To show what I mean think about computer chips. No, this isn’t the story about turning sand into something more valuable. Think about what actually goes into a chip. Gold, silicon, aluminium oxide, maybe some copper, gallium, germanium....OK, we’ll call these our irreplaceable natural resources. So, we take about $15 of these and turn them into a chip worth $300. That’s a $285 increase in GDP (these figures are made up, but they roughly reflect reality back in the days of the 80286 chip). But not every chip can be used.....some fail in some manner during the manufacturing process. So at times, we are using $15 of resources (please note I’m ignoring capital, human and financial) to create $5 worth of scrap.....that $5 being almost entirely the value of the gold in it, something very easy to extract.

Hey, wait a minute! We’ve just shown that we can use exactly the same resources, exactly the same number of atoms of carefully prepared materials and dependent upon the success of our process, we’ve added $285 to GDP or subtracted $10 from it! Could it be that GDP is not dependent, at least solely, upon resource use?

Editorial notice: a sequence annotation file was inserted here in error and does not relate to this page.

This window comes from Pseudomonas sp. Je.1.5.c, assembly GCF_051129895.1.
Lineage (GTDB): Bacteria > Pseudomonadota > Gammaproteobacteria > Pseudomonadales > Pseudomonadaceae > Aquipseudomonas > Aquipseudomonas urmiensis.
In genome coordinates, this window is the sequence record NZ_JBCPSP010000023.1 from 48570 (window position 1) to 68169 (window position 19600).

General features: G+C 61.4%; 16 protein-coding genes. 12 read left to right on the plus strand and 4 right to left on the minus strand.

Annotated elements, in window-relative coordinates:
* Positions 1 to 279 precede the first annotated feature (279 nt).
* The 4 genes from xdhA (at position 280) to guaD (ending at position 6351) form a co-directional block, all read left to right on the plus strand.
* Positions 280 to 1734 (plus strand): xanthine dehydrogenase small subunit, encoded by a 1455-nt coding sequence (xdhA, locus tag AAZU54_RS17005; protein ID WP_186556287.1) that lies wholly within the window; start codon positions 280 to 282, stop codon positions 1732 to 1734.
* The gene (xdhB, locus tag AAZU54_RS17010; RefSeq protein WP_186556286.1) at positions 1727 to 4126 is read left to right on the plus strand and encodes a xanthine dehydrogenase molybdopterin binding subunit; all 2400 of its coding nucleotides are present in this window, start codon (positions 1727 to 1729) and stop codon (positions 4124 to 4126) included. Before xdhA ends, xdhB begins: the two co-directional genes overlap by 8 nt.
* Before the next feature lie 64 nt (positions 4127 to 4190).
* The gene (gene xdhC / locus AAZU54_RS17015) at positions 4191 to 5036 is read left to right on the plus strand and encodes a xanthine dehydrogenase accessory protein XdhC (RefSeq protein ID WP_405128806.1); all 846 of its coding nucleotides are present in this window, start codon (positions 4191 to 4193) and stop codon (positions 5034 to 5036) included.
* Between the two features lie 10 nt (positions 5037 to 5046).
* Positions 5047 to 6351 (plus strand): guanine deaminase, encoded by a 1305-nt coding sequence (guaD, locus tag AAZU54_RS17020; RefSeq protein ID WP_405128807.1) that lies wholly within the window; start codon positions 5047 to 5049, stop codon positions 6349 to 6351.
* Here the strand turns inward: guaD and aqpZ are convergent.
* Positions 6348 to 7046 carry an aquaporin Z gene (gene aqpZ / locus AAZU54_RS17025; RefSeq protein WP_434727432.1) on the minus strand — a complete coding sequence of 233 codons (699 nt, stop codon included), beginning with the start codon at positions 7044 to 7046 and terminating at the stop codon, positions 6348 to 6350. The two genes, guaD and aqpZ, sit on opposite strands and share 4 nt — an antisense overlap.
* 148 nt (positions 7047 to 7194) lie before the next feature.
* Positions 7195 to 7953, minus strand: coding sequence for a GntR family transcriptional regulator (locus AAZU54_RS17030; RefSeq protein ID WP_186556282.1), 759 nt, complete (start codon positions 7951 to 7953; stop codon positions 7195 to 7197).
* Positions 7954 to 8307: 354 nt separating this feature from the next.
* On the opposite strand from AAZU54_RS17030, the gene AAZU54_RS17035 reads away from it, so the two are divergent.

Hhhmm. Delinking resource use from GDP growth opens up the possibility (at present the possibility only, of course,) that in fact, it is not the attributes of the physical world that determine whether growth can continue. Interesting thought eh? Sooo, let’s leap to the extreme. Let’s set up a world in which we do not abstract any more resources other than  those that are renewable for the entire period that the sun is going to keep shining. We’re going to magic a couple of machines into existence...well, not really, for we can do both of these things already, just not at any price we wish to pay. The first is that all of our energy comes from solar power. There’s plenty of that around, easily fuel a culture on it. The second is that we’re going to only use the stock of minerals we’ve already extracted, with a very minor addition of extraction from sea water (which we can do already, again, not at a price we want to pay, it’s easier blowing up a hill) of that portion that gets lost to weathering. Everything will be recycled, our extraction from sea water being just long-term recycling of those atoms that have been washed into it.